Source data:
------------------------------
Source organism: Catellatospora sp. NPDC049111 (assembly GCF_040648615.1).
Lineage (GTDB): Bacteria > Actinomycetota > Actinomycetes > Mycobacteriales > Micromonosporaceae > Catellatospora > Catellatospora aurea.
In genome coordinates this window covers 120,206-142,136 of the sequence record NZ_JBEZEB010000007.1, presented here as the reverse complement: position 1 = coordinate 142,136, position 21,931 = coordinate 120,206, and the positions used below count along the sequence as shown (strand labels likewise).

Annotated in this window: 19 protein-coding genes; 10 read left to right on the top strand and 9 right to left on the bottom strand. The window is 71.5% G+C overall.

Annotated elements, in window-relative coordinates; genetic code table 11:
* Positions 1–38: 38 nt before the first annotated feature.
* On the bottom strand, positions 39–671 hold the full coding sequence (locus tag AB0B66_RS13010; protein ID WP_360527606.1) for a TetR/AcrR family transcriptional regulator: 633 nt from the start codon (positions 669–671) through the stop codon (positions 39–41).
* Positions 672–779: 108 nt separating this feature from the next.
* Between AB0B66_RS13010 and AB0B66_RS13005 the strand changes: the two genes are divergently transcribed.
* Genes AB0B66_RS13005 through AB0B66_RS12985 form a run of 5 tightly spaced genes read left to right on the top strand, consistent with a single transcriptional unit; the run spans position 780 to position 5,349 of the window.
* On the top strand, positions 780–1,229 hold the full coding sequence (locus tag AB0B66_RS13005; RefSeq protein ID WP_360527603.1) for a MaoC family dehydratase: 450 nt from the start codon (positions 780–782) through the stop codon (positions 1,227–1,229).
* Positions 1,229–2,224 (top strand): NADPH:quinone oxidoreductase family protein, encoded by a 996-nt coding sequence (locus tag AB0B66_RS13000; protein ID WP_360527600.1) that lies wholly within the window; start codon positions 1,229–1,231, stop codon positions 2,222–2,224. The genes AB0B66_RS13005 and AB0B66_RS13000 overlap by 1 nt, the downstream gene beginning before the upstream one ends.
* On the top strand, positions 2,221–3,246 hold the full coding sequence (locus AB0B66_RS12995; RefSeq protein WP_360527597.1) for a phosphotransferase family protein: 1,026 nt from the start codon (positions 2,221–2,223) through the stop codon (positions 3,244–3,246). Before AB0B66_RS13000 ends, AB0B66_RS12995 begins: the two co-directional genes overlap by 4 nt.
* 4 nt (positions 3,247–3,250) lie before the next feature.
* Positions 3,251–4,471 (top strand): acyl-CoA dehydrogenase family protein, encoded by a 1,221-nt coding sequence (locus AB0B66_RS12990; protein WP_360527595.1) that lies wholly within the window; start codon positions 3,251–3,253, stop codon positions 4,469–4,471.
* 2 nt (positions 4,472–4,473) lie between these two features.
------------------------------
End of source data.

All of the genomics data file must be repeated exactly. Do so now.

Source organism: Catellatospora sp. NPDC049111 (assembly GCF_040648615.1).
Lineage (GTDB): Bacteria > Actinomycetota > Actinomycetes > Mycobacteriales > Micromonosporaceae > Catellatospora > Catellatospora aurea.
In genome coordinates this window covers 120,206-142,136 of the sequence record NZ_JBEZEB010000007.1, presented here as the reverse complement: position 1 = coordinate 142,136, position 21,931 = coordinate 120,206, and the positions used below count along the sequence as shown (strand labels likewise).

Annotated in this window: 19 protein-coding genes; 10 read left to right on the top strand and 9 right to left on the bottom strand. The window is 71.5% G+C overall.

Annotated elements, in window-relative coordinates; genetic code table 11:
* Positions 1–38: 38 nt before the first annotated feature.
* On the bottom strand, positions 39–671 hold the full coding sequence (locus tag AB0B66_RS13010; protein ID WP_360527606.1) for a TetR/AcrR family transcriptional regulator: 633 nt from the start codon (positions 669–671) through the stop codon (positions 39–41).
* Positions 672–779: 108 nt separating this feature from the next.
* Between AB0B66_RS13010 and AB0B66_RS13005 the strand changes: the two genes are divergently transcribed.
* Genes AB0B66_RS13005 through AB0B66_RS12985 form a run of 5 tightly spaced genes read left to right on the top strand, consistent with a single transcriptional unit; the run spans position 780 to position 5,349 of the window.
* On the top strand, positions 780–1,229 hold the full coding sequence (locus tag AB0B66_RS13005; RefSeq protein ID WP_360527603.1) for a MaoC family dehydratase: 450 nt from the start codon (positions 780–782) through the stop codon (positions 1,227–1,229).
* Positions 1,229–2,224 (top strand): NADPH:quinone oxidoreductase family protein, encoded by a 996-nt coding sequence (locus tag AB0B66_RS13000; protein ID WP_360527600.1) that lies wholly within the window; start codon positions 1,229–1,231, stop codon positions 2,222–2,224. The genes AB0B66_RS13005 and AB0B66_RS13000 overlap by 1 nt, the downstream gene beginning before the upstream one ends.
* On the top strand, positions 2,221–3,246 hold the full coding sequence (locus AB0B66_RS12995; RefSeq protein WP_360527597.1) for a phosphotransferase family protein: 1,026 nt from the start codon (positions 2,221–2,223) through the stop codon (positions 3,244–3,246). Before AB0B66_RS13000 ends, AB0B66_RS12995 begins: the two co-directional genes overlap by 4 nt.
* 4 nt (positions 3,247–3,250) lie before the next feature.
* Positions 3,251–4,471 (top strand): acyl-CoA dehydrogenase family protein, encoded by a 1,221-nt coding sequence (locus AB0B66_RS12990; protein WP_360527595.1) that lies wholly within the window; start codon positions 3,251–3,253, stop codon positions 4,469–4,471.
* 2 nt (positions 4,472–4,473) lie between these two features.